Scalford from the South
|OS grid reference|
|• London||109 mi (175 km)|
|Sovereign state||United Kingdom|
|Post town||Melton Mowbray|
|Dialling code||01664 444|
|Website||Scalford Parish Council|
Scalford is a village and civil parish in the Melton borough of Leicestershire, England. It lies 4 miles (6.4 km) to the north of Melton Mowbray at the southern end of the Vale of Belvoir. In the 2011 census the parish (including Chadwell and Wycomb) had a population of 608.
The name of the village is derived from Old English and originally meant shallow ford. It has retained its current spelling for at least 440 years, being shown as 'Scalford' on the map of Warwickshire and Leicestershire produced (in Latin) in 1576 by Christopher Saxton as part of his Atlas of England and Wales. The name is partly due to Old Norse influence, as the village lies in the former Danelaw; it is identical in meaning to Shalford and Shelford.
The Scalford parish church, which is on a small hill in the centre of the village, is named after St Egelwin the Martyr (alias St Ethelwin) and is believed to be the only one in the country dedicated to this saint. It was built circa 1100 AD. The organ of 1859 is by Lloyd & Valentine of Nottingham. The Grade II* listed building was refurbished internally in 2014 to include a kitchen and toilet area, improved heating and better lighting. During the renovation the original pews were cleaned and restored and the old tile floor was uncovered, cleaned and repaired. The church is used for services on the first and third Sundays of the month, the nearest alternative places of C of E worship being the churches in Chadwell and Waltham on the Wolds. The Rector is responsible for six other churches in addition to Scalford.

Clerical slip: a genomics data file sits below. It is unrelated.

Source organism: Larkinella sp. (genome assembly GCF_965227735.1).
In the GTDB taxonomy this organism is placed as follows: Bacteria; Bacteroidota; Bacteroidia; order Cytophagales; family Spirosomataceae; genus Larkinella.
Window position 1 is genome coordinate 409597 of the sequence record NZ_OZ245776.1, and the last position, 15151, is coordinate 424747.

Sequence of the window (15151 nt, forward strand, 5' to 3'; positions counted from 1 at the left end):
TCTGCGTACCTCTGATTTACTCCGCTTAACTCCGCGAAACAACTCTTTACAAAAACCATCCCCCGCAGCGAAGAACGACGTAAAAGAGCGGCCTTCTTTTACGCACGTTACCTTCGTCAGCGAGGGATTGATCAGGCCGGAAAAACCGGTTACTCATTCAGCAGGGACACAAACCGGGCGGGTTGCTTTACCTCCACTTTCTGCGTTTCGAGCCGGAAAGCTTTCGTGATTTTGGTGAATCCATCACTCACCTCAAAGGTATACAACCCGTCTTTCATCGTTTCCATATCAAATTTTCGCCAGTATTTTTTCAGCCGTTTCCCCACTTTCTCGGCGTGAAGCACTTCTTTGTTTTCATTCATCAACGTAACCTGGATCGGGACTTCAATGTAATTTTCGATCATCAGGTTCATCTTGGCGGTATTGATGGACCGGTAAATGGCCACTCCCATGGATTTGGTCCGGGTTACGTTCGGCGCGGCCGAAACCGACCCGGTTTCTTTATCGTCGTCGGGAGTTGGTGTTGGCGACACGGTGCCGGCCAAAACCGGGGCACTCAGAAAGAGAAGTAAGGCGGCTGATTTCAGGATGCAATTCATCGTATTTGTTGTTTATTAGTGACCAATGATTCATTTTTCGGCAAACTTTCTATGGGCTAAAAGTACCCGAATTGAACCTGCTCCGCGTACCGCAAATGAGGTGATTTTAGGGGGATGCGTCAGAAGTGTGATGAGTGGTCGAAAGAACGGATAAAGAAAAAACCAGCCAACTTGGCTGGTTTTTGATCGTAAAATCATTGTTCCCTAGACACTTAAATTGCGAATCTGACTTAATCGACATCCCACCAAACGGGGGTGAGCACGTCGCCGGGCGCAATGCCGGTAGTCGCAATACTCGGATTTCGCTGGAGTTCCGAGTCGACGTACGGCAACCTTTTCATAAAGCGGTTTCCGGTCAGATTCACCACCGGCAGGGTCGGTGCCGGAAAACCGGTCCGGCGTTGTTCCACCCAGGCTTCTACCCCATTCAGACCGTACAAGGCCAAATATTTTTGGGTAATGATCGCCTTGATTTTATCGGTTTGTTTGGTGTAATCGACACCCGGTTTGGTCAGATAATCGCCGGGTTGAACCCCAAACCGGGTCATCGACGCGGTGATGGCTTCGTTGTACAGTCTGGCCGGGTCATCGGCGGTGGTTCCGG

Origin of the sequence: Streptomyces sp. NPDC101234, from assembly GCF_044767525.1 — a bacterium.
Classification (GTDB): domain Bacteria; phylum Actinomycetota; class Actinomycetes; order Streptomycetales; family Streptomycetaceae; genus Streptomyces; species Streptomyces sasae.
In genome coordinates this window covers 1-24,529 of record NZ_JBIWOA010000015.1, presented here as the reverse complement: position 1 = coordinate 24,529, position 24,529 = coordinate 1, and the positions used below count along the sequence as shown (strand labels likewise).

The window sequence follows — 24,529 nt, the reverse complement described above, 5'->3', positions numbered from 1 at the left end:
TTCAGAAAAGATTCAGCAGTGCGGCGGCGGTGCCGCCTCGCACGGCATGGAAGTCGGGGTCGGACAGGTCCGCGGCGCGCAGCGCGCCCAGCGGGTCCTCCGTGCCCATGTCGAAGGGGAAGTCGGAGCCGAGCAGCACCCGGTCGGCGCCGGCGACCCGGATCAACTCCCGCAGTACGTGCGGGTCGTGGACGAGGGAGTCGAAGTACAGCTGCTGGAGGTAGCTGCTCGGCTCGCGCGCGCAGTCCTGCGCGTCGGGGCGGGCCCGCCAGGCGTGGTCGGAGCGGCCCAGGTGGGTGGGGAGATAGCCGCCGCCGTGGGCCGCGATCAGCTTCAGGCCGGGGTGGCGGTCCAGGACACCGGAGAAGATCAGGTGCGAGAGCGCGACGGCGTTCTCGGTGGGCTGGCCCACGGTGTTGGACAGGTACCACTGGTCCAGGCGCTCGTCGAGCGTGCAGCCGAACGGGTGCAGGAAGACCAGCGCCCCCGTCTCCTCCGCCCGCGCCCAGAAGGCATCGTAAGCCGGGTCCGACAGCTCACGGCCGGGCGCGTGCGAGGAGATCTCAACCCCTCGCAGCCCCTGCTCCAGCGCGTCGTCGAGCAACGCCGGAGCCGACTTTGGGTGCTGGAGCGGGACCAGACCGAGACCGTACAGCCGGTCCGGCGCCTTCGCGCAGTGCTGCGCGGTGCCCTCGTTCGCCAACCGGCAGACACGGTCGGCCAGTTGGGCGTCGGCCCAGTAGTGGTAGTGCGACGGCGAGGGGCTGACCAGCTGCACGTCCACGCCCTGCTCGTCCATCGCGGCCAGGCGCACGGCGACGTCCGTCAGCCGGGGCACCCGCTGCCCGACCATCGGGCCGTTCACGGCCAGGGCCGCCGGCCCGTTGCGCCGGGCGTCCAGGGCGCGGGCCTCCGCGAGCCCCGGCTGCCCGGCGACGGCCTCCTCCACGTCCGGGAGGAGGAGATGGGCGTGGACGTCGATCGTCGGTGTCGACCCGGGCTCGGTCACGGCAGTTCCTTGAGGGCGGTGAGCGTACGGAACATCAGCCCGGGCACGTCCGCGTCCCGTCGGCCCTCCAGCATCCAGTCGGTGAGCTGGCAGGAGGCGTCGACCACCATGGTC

In addition to Scalford village, the civil parish includes the hamlet of Wycomb and the village of Chadwell. The latter has a tiny Church of England church, St Mary's, which was damaged in the 17th century and later restored in a smaller form. It is a Grade II* listed building.
The Scalford Methodist Church, built in 1844, closed in October 2019 due to the cost of necessary repairs. Its closure led to a loss of community groups including a pre-school group which had been in existence for over 40 years.